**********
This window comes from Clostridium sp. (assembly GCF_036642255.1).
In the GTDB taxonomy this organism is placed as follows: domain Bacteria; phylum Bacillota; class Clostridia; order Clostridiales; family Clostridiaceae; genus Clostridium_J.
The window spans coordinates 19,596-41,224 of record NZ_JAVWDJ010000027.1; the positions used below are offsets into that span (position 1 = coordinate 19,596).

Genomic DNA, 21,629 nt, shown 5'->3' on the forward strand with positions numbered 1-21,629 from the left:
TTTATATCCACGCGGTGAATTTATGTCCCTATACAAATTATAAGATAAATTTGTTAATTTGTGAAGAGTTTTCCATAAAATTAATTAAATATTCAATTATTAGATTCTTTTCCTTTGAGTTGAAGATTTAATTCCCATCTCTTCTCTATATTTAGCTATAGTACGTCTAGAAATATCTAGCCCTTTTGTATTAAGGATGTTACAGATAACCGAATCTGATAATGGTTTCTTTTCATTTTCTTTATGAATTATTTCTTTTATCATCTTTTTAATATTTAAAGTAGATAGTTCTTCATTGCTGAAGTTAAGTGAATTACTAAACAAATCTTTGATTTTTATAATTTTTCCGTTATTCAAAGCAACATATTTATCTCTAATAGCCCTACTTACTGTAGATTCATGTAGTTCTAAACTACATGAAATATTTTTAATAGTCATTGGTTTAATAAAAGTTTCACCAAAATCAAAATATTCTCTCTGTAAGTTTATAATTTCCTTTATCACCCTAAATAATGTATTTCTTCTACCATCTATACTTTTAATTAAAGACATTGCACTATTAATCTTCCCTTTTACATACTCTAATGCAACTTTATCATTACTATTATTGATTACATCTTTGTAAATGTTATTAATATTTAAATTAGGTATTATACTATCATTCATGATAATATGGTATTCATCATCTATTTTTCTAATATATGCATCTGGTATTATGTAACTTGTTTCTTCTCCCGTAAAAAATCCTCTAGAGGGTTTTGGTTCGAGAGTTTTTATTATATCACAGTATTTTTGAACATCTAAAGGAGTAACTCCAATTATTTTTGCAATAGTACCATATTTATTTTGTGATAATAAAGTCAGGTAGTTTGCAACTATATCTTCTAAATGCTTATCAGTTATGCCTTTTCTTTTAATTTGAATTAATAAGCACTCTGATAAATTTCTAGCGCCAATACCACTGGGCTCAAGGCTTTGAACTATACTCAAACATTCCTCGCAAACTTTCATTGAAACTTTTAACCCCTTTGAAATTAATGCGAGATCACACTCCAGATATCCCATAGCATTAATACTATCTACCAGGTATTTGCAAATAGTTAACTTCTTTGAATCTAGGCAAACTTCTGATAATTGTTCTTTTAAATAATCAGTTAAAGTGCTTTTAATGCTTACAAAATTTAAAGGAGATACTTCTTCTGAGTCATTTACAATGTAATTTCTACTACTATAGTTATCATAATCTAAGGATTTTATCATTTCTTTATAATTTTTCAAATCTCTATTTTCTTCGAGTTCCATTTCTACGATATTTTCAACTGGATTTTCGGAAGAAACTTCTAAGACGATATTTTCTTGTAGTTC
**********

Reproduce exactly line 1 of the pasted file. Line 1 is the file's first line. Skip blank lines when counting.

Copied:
This window comes from Clostridium sp. (assembly GCF_036642255.1).